Like most weddings, the one in Demon comes close to spinning out of control: crazy moves on the dance floor, wild polka music, rain and wind beating at the windows. Unlike most weddings, this ceremony’s groom spends a lengthy amount of time fighting off ghostly visions of a pale, long-dead bride, who’s standing in the crowd like the worst wedding crasher ever.
Nailing a tricky sense of physical anarchy (as well as some far subtler domestic tensions), Marcin Wrona’s Polish import is an eerie, extraordinarily poised piece of horror. It plays with the nervousness that attends any impending union—including impressing a doubtful father of the bride—but it invests that undercurrent with the supernatural Jewish mythology of the dybbuk. (That’s the movie’s title in Israel and Germany.) So unlike anything made in Hollywood, Demon has zero digital effects and barely any loud noises, apart from occasional tinkles of shattered glass and shards of sanity slipping away.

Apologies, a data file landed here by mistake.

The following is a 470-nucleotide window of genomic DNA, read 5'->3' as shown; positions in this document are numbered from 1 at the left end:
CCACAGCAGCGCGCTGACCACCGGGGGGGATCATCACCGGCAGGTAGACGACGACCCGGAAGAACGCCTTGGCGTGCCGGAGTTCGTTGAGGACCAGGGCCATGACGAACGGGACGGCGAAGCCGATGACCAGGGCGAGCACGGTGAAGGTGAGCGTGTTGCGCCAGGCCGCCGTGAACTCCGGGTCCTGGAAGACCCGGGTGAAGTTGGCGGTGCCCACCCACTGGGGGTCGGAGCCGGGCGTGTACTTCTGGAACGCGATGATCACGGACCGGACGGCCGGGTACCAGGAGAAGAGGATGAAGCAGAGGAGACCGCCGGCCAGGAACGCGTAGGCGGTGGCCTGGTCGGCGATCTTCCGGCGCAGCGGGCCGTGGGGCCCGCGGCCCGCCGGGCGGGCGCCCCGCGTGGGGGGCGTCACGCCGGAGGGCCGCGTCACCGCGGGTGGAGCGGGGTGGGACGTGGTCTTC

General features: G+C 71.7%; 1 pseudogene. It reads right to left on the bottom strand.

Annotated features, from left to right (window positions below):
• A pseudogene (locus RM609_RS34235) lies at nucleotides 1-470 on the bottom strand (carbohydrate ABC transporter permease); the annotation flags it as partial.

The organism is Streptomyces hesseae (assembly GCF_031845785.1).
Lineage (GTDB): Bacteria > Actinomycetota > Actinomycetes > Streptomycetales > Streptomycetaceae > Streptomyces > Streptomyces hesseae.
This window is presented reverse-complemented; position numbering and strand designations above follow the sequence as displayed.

It must be noted that Wrona, a director of uncommon promise, committed suicide at a festival where this film was playing. It’s impossible to know his private pain, but it seems like he got a lot of it up onscreen.
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